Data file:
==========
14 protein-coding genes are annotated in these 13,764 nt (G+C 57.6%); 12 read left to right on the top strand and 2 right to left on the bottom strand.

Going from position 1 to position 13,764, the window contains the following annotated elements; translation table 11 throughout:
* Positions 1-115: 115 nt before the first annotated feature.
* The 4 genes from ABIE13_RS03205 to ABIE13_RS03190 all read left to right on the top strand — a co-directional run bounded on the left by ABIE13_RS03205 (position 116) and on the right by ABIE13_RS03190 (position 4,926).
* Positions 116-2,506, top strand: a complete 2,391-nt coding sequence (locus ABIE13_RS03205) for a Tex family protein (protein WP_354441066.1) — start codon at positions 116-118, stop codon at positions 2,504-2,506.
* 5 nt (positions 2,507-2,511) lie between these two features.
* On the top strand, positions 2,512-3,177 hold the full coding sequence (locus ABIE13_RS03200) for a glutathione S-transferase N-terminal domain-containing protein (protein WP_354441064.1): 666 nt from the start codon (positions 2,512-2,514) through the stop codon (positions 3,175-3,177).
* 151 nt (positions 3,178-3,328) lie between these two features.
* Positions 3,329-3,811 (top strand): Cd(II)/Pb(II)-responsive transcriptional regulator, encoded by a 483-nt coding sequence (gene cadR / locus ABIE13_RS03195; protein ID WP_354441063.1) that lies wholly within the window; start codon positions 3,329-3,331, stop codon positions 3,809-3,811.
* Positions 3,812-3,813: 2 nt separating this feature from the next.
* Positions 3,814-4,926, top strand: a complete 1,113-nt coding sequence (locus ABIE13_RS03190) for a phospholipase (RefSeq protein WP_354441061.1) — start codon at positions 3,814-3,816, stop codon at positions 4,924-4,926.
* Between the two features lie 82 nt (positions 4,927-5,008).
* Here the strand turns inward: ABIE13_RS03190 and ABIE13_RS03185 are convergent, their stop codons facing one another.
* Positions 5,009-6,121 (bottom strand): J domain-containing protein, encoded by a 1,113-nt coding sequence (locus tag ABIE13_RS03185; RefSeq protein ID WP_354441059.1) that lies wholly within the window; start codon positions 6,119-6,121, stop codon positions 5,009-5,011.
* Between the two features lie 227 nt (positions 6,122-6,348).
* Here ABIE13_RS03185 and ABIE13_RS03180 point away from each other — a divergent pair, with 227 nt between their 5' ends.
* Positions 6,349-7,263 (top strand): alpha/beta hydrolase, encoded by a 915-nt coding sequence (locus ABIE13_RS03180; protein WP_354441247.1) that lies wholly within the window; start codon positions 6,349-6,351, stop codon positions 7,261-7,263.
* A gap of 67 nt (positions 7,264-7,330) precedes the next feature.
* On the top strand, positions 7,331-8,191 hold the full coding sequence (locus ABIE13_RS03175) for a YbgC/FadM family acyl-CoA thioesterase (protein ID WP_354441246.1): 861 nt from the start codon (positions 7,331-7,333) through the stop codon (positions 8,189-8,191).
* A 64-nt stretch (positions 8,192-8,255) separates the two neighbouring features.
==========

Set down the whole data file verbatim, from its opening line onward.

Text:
14 protein-coding genes are annotated in these 13,764 nt (G+C 57.6%); 12 read left to right on the top strand and 2 right to left on the bottom strand.

Going from position 1 to position 13,764, the window contains the following annotated elements; translation table 11 throughout:
* Positions 1-115: 115 nt before the first annotated feature.
* The 4 genes from ABIE13_RS03205 to ABIE13_RS03190 all read left to right on the top strand — a co-directional run bounded on the left by ABIE13_RS03205 (position 116) and on the right by ABIE13_RS03190 (position 4,926).
* Positions 116-2,506, top strand: a complete 2,391-nt coding sequence (locus ABIE13_RS03205) for a Tex family protein (protein WP_354441066.1) — start codon at positions 116-118, stop codon at positions 2,504-2,506.
* 5 nt (positions 2,507-2,511) lie between these two features.
* On the top strand, positions 2,512-3,177 hold the full coding sequence (locus ABIE13_RS03200) for a glutathione S-transferase N-terminal domain-containing protein (protein WP_354441064.1): 666 nt from the start codon (positions 2,512-2,514) through the stop codon (positions 3,175-3,177).
* 151 nt (positions 3,178-3,328) lie between these two features.
* Positions 3,329-3,811 (top strand): Cd(II)/Pb(II)-responsive transcriptional regulator, encoded by a 483-nt coding sequence (gene cadR / locus ABIE13_RS03195; protein ID WP_354441063.1) that lies wholly within the window; start codon positions 3,329-3,331, stop codon positions 3,809-3,811.
* Positions 3,812-3,813: 2 nt separating this feature from the next.
* Positions 3,814-4,926, top strand: a complete 1,113-nt coding sequence (locus ABIE13_RS03190) for a phospholipase (RefSeq protein WP_354441061.1) — start codon at positions 3,814-3,816, stop codon at positions 4,924-4,926.
* Between the two features lie 82 nt (positions 4,927-5,008).
* Here the strand turns inward: ABIE13_RS03190 and ABIE13_RS03185 are convergent, their stop codons facing one another.
* Positions 5,009-6,121 (bottom strand): J domain-containing protein, encoded by a 1,113-nt coding sequence (locus tag ABIE13_RS03185; RefSeq protein ID WP_354441059.1) that lies wholly within the window; start codon positions 6,119-6,121, stop codon positions 5,009-5,011.
* Between the two features lie 227 nt (positions 6,122-6,348).
* Here ABIE13_RS03185 and ABIE13_RS03180 point away from each other — a divergent pair, with 227 nt between their 5' ends.
* Positions 6,349-7,263 (top strand): alpha/beta hydrolase, encoded by a 915-nt coding sequence (locus ABIE13_RS03180; protein WP_354441247.1) that lies wholly within the window; start codon positions 6,349-6,351, stop codon positions 7,261-7,263.
* A gap of 67 nt (positions 7,264-7,330) precedes the next feature.
* On the top strand, positions 7,331-8,191 hold the full coding sequence (locus ABIE13_RS03175) for a YbgC/FadM family acyl-CoA thioesterase (protein ID WP_354441246.1): 861 nt from the start codon (positions 7,331-7,333) through the stop codon (positions 8,189-8,191).
* A 64-nt stretch (positions 8,192-8,255) separates the two neighbouring features.